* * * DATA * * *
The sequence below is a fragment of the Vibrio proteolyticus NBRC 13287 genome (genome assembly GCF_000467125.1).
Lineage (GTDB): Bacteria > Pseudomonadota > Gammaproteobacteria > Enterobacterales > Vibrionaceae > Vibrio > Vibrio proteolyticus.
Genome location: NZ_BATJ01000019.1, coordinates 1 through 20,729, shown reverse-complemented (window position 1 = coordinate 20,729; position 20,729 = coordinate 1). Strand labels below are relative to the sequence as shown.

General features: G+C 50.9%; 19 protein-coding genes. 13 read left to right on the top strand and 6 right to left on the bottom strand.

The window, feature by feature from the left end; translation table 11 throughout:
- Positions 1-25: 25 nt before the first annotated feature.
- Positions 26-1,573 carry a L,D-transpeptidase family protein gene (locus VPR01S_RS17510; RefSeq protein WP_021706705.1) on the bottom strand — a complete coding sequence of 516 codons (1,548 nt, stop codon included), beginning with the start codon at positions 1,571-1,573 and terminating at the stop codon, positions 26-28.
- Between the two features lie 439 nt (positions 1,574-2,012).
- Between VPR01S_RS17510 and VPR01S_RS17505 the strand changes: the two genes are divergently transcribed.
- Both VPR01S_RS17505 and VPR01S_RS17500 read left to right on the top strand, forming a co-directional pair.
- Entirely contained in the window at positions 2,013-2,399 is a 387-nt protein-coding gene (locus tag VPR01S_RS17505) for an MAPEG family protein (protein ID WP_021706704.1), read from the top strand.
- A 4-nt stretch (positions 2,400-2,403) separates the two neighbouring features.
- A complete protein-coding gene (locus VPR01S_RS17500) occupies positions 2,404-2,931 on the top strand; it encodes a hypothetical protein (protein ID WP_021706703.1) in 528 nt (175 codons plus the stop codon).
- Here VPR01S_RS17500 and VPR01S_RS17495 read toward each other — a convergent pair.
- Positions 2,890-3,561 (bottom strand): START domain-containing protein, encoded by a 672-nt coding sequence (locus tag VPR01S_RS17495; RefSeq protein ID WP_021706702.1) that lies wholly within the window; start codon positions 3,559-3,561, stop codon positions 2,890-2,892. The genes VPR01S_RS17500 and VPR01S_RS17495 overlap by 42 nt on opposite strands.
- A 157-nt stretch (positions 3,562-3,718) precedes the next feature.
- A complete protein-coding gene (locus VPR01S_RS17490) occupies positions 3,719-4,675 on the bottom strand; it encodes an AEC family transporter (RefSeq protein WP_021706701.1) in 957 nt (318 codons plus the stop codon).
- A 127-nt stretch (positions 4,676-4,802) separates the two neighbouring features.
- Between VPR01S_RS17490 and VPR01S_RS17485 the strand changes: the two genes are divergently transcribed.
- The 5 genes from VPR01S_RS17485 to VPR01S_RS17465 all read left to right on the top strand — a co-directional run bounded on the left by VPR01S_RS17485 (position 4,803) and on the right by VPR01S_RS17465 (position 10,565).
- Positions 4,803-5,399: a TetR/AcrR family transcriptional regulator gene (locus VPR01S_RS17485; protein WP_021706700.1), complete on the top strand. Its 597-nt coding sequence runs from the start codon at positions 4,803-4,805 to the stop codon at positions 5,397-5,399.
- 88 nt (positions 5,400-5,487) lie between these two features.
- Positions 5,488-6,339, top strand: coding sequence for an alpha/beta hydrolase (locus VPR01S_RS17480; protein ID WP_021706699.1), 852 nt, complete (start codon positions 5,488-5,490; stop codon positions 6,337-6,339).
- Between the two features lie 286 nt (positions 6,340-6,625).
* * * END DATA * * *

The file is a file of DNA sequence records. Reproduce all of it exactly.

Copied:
The sequence below is a fragment of the Vibrio proteolyticus NBRC 13287 genome (genome assembly GCF_000467125.1).
Lineage (GTDB): Bacteria > Pseudomonadota > Gammaproteobacteria > Enterobacterales > Vibrionaceae > Vibrio > Vibrio proteolyticus.
Genome location: NZ_BATJ01000019.1, coordinates 1 through 20,729, shown reverse-complemented (window position 1 = coordinate 20,729; position 20,729 = coordinate 1). Strand labels below are relative to the sequence as shown.

General features: G+C 50.9%; 19 protein-coding genes. 13 read left to right on the top strand and 6 right to left on the bottom strand.

The window, feature by feature from the left end; translation table 11 throughout:
- Positions 1-25: 25 nt before the first annotated feature.
- Positions 26-1,573 carry a L,D-transpeptidase family protein gene (locus VPR01S_RS17510; RefSeq protein WP_021706705.1) on the bottom strand — a complete coding sequence of 516 codons (1,548 nt, stop codon included), beginning with the start codon at positions 1,571-1,573 and terminating at the stop codon, positions 26-28.
- Between the two features lie 439 nt (positions 1,574-2,012).
- Between VPR01S_RS17510 and VPR01S_RS17505 the strand changes: the two genes are divergently transcribed.
- Both VPR01S_RS17505 and VPR01S_RS17500 read left to right on the top strand, forming a co-directional pair.
- Entirely contained in the window at positions 2,013-2,399 is a 387-nt protein-coding gene (locus tag VPR01S_RS17505) for an MAPEG family protein (protein ID WP_021706704.1), read from the top strand.
- A 4-nt stretch (positions 2,400-2,403) separates the two neighbouring features.
- A complete protein-coding gene (locus VPR01S_RS17500) occupies positions 2,404-2,931 on the top strand; it encodes a hypothetical protein (protein ID WP_021706703.1) in 528 nt (175 codons plus the stop codon).
- Here VPR01S_RS17500 and VPR01S_RS17495 read toward each other — a convergent pair.
- Positions 2,890-3,561 (bottom strand): START domain-containing protein, encoded by a 672-nt coding sequence (locus tag VPR01S_RS17495; RefSeq protein ID WP_021706702.1) that lies wholly within the window; start codon positions 3,559-3,561, stop codon positions 2,890-2,892. The genes VPR01S_RS17500 and VPR01S_RS17495 overlap by 42 nt on opposite strands.
- A 157-nt stretch (positions 3,562-3,718) precedes the next feature.
- A complete protein-coding gene (locus VPR01S_RS17490) occupies positions 3,719-4,675 on the bottom strand; it encodes an AEC family transporter (RefSeq protein WP_021706701.1) in 957 nt (318 codons plus the stop codon).
- A 127-nt stretch (positions 4,676-4,802) separates the two neighbouring features.
- Between VPR01S_RS17490 and VPR01S_RS17485 the strand changes: the two genes are divergently transcribed.
- The 5 genes from VPR01S_RS17485 to VPR01S_RS17465 all read left to right on the top strand — a co-directional run bounded on the left by VPR01S_RS17485 (position 4,803) and on the right by VPR01S_RS17465 (position 10,565).
- Positions 4,803-5,399: a TetR/AcrR family transcriptional regulator gene (locus VPR01S_RS17485; protein WP_021706700.1), complete on the top strand. Its 597-nt coding sequence runs from the start codon at positions 4,803-4,805 to the stop codon at positions 5,397-5,399.
- 88 nt (positions 5,400-5,487) lie between these two features.
- Positions 5,488-6,339, top strand: coding sequence for an alpha/beta hydrolase (locus VPR01S_RS17480; protein ID WP_021706699.1), 852 nt, complete (start codon positions 5,488-5,490; stop codon positions 6,337-6,339).
- Between the two features lie 286 nt (positions 6,340-6,625).